What advice do you have for other artists or organizations using Fractured Atlas services. How can they get the most out of it?
I don’t know if I can truly give advice, but I can tell you what has worked for us. Our organization is unique and has its way of doing things, but there might be a few things that people can relate to. I go back to a phrase I used earlier: we do what is possible. I stress that our performances are always given free to the public and we rely on the donors and organizations for our funding. Our overhead is lower than most organizations, but even so, when we appeal for funds we let the public know that we’re asking for very specific things that are easily quantifiable. We ask for honorariums for all our participants (number of players x $), funds for rehearsal space rentals (hourly rate x number of hours), materials (itemized batteries, printing, short guitar cords, etc.) cartage (taxi/car service for tech crew, and a couple of one-off fees for stage manager and seasonal admin. And that’s it, as transparent as possible.
I hear that people appreciate knowing where their donations are going. I make a big deal about thanking them each and every production: online, in print, and on the handbills we pass out at performances. I truly mean it when we call them co-producers, because they truly are. What they decide to fund determines the music we make. Fractured Atlas gives us all a platform to sustain and grow that relationship.
Any upcoming events that people should know about? What's next for you that we should be keeping an eye out for?
Yes! On Sunday, December 20, 12pm to 3pm EST: Tilted Axes: Music for Mobile Electric Guitars performs “A Tilt for Our Time”, a new music procession and socially distanced public action through Lower Manhattan. I will lead the group in a “tilt” from Greenwich Village to the East Village and back again with a ceremonial stop at the Astor Place Cube (The Alamo). Tilted Axes will present a program of new pieces created for the event along with classics from their catalog. Procession route and performance details TBA.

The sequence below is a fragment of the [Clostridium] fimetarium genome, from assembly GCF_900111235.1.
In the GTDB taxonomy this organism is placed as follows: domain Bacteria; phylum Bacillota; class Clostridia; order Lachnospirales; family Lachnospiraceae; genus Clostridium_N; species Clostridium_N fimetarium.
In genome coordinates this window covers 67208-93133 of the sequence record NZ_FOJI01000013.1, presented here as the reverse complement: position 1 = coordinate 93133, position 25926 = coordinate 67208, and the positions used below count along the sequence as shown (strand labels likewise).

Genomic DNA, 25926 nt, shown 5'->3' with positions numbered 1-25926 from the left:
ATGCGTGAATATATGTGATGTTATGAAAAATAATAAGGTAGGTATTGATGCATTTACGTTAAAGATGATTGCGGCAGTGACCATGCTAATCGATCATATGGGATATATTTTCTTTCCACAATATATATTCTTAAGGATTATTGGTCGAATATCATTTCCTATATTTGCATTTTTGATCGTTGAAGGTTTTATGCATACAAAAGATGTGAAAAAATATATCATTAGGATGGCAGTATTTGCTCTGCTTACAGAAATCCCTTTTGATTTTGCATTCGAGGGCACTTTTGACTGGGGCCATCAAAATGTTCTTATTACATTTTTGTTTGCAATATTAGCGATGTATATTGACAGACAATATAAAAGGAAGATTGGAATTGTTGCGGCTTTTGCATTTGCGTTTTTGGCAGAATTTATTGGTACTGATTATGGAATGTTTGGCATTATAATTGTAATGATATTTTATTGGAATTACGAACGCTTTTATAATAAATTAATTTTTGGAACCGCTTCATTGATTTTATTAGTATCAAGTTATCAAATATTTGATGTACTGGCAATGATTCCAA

And then, on Monday, December 21, 7pm EST: Tilted Axes: Music for Mobile Electric Guitars presents “Points of Seeing”, an online presentation of new and recent work with live performance and a Q&A with the public.
I will host an event where members of the ensemble will discuss our past, present, and future work through music, visual art, and interact with a live audience. The presentation will focus on how Tilted Axes has adapted its creative process in the past year, what was learned, and a look ahead. Links to view or participate in the presentation will be announced in December, also to be found on our website.
Both of these events are made possible in part with public funds from Creative Engagement, supported by the New York City Department of Cultural Affairs in partnership with the City Council and administered by the Lower Manhattan Cultural Council (LMCC). “A Tilt for Our Time” is part of Make Music New York Winter NYC. “Points of Seeing” is produced by Peppergreen Media. Tilted Axes is powered by VOX Amps USA.
I hope you can be a part of the performances in December.
You can follow Tilted Axes on Facebook, Twitter, and Instagram. You can support their work on their Fractured Atlas fundraising page.
About Nina Berman
Nina Berman is an arts industry worker and ceramicist based in New York City, currently working as Associate Director, Communications and Content at Fractured Atlas. She holds an MA in English from Loyola University Chicago. At Fractured Atlas, she shares tips and strategies for navigating the art world, interviews artists, and writes about creating a more equitable arts ecosystem. Before joining Fractured Atlas, she covered the book publishing industry for an audience of publishers at NetGalley. When she's not writing, she's making ceramics at Centerpoint Ceramics in Brooklyn.